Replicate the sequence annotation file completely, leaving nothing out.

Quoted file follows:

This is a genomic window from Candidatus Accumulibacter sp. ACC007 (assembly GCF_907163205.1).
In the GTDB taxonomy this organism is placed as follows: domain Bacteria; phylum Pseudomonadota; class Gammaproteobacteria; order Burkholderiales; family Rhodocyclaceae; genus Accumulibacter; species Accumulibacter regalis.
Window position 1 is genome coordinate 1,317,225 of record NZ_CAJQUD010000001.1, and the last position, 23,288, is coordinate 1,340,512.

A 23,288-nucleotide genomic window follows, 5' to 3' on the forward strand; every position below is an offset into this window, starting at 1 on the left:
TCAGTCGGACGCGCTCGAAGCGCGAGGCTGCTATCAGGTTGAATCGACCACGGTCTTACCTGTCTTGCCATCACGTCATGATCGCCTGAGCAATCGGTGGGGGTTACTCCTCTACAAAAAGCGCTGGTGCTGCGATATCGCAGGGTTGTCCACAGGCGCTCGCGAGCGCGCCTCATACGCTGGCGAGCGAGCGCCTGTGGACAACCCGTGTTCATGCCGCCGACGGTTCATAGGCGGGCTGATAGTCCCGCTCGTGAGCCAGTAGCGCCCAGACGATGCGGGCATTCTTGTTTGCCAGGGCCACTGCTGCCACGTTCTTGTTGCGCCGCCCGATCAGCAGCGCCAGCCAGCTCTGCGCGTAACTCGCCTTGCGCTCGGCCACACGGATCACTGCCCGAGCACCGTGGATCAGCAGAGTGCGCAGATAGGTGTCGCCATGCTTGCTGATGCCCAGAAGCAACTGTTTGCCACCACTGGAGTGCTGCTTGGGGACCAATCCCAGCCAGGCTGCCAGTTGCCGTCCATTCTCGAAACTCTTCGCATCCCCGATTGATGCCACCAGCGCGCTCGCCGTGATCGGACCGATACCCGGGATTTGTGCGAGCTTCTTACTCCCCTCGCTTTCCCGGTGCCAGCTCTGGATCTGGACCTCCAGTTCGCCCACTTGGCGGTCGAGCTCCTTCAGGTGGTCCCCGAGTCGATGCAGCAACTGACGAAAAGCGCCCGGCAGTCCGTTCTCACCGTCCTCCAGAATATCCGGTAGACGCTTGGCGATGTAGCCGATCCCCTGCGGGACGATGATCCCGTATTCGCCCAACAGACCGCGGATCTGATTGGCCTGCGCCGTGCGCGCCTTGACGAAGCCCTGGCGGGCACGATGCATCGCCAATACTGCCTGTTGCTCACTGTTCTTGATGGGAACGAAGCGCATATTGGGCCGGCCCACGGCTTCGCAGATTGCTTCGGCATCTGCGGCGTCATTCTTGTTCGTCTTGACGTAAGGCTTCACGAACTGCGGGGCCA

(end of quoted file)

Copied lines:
This is a genomic window from Candidatus Accumulibacter sp. ACC007 (assembly GCF_907163205.1).
In the GTDB taxonomy this organism is placed as follows: domain Bacteria; phylum Pseudomonadota; class Gammaproteobacteria; order Burkholderiales; family Rhodocyclaceae; genus Accumulibacter; species Accumulibacter regalis.
Window position 1 is genome coordinate 1,317,225 of record NZ_CAJQUD010000001.1, and the last position, 23,288, is coordinate 1,340,512.

A 23,288-nucleotide genomic window follows, 5' to 3' on the forward strand; every position below is an offset into this window, starting at 1 on the left:
TCAGTCGGACGCGCTCGAAGCGCGAGGCTGCTATCAGGTTGAATCGACCACGGTCTTACCTGTCTTGCCATCACGTCATGATCGCCTGAGCAATCGGTGGGGGTTACTCCTCTACAAAAAGCGCTGGTGCTGCGATATCGCAGGGTTGTCCACAGGCGCTCGCGAGCGCGCCTCATACGCTGGCGAGCGAGCGCCTGTGGACAACCCGTGTTCATGCCGCCGACGGTTCATAGGCGGGCTGATAGTCCCGCTCGTGAGCCAGTAGCGCCCAGACGATGCGGGCATTCTTGTTTGCCAGGGCCACTGCTGCCACGTTCTTGTTGCGCCGCCCGATCAGCAGCGCCAGCCAGCTCTGCGCGTAACTCGCCTTGCGCTCGGCCACACGGATCACTGCCCGAGCACCGTGGATCAGCAGAGTGCGCAGATAGGTGTCGCCATGCTTGCTGATGCCCAGAAGCAACTGTTTGCCACCACTGGAGTGCTGCTTGGGGACCAATCCCAGCCAGGCTGCCAGTTGCCGTCCATTCTCGAAACTCTTCGCATCCCCGATTGATGCCACCAGCGCGCTCGCCGTGATCGGACCGATACCCGGGATTTGTGCGAGCTTCTTACTCCCCTCGCTTTCCCGGTGCCAGCTCTGGATCTGGACCTCCAGTTCGCCCACTTGGCGGTCGAGCTCCTTCAGGTGGTCCCCGAGTCGATGCAGCAACTGACGAAAAGCGCCCGGCAGTCCGTTCTCACCGTCCTCCAGAATATCCGGTAGACGCTTGGCGATGTAGCCGATCCCCTGCGGGACGATGATCCCGTATTCGCCCAACAGACCGCGGATCTGATTGGCCTGCGCCGTGCGCGCCTTGACGAAGCCCTGGCGGGCACGATGCATCGCCAATACTGCCTGTTGCTCACTGTTCTTGATGGGAACGAAGCGCATATTGGGCCGGCCCACGGCTTCGCAGATTGCTTCGGCATCTGCGGCGTCATTCTTGTTCGTCTTGACGTAAGGCTTCACGAACTGCGGGGCCA